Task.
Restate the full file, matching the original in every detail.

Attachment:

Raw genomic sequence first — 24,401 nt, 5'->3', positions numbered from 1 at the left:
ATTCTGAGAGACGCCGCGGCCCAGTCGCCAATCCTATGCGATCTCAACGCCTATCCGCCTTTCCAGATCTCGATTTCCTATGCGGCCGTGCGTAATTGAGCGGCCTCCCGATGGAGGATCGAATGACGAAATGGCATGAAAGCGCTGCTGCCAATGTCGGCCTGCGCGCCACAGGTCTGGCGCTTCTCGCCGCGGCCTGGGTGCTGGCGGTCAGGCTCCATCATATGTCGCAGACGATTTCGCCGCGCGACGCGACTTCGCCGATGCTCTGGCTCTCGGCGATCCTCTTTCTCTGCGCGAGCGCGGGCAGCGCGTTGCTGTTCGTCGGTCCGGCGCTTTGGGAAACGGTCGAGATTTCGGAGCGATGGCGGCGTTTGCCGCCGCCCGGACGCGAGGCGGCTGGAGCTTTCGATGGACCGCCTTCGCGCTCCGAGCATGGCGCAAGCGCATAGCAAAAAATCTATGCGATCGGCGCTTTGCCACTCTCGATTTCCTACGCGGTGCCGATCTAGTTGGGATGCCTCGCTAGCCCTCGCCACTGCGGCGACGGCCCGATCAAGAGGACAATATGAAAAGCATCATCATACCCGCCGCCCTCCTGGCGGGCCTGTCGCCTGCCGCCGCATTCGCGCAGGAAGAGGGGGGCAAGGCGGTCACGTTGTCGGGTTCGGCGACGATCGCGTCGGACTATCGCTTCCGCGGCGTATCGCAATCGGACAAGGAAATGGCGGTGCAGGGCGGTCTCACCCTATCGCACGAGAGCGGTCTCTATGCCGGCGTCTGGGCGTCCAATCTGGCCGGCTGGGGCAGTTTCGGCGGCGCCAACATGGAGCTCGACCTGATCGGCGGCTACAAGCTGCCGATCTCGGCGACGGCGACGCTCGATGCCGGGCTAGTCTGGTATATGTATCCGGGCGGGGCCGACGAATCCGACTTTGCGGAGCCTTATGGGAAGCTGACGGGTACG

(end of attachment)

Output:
Raw genomic sequence first — 24,401 nt, 5'->3', positions numbered from 1 at the left:
ATTCTGAGAGACGCCGCGGCCCAGTCGCCAATCCTATGCGATCTCAACGCCTATCCGCCTTTCCAGATCTCGATTTCCTATGCGGCCGTGCGTAATTGAGCGGCCTCCCGATGGAGGATCGAATGACGAAATGGCATGAAAGCGCTGCTGCCAATGTCGGCCTGCGCGCCACAGGTCTGGCGCTTCTCGCCGCGGCCTGGGTGCTGGCGGTCAGGCTCCATCATATGTCGCAGACGATTTCGCCGCGCGACGCGACTTCGCCGATGCTCTGGCTCTCGGCGATCCTCTTTCTCTGCGCGAGCGCGGGCAGCGCGTTGCTGTTCGTCGGTCCGGCGCTTTGGGAAACGGTCGAGATTTCGGAGCGATGGCGGCGTTTGCCGCCGCCCGGACGCGAGGCGGCTGGAGCTTTCGATGGACCGCCTTCGCGCTCCGAGCATGGCGCAAGCGCATAGCAAAAAATCTATGCGATCGGCGCTTTGCCACTCTCGATTTCCTACGCGGTGCCGATCTAGTTGGGATGCCTCGCTAGCCCTCGCCACTGCGGCGACGGCCCGATCAAGAGGACAATATGAAAAGCATCATCATACCCGCCGCCCTCCTGGCGGGCCTGTCGCCTGCCGCCGCATTCGCGCAGGAAGAGGGGGGCAAGGCGGTCACGTTGTCGGGTTCGGCGACGATCGCGTCGGACTATCGCTTCCGCGGCGTATCGCAATCGGACAAGGAAATGGCGGTGCAGGGCGGTCTCACCCTATCGCACGAGAGCGGTCTCTATGCCGGCGTCTGGGCGTCCAATCTGGCCGGCTGGGGCAGTTTCGGCGGCGCCAACATGGAGCTCGACCTGATCGGCGGCTACAAGCTGCCGATCTCGGCGACGGCGACGCTCGATGCCGGGCTAGTCTGGTATATGTATCCGGGCGGGGCCGACGAATCCGACTTTGCGGAGCCTTATGGGAAGCTGACGGGTACG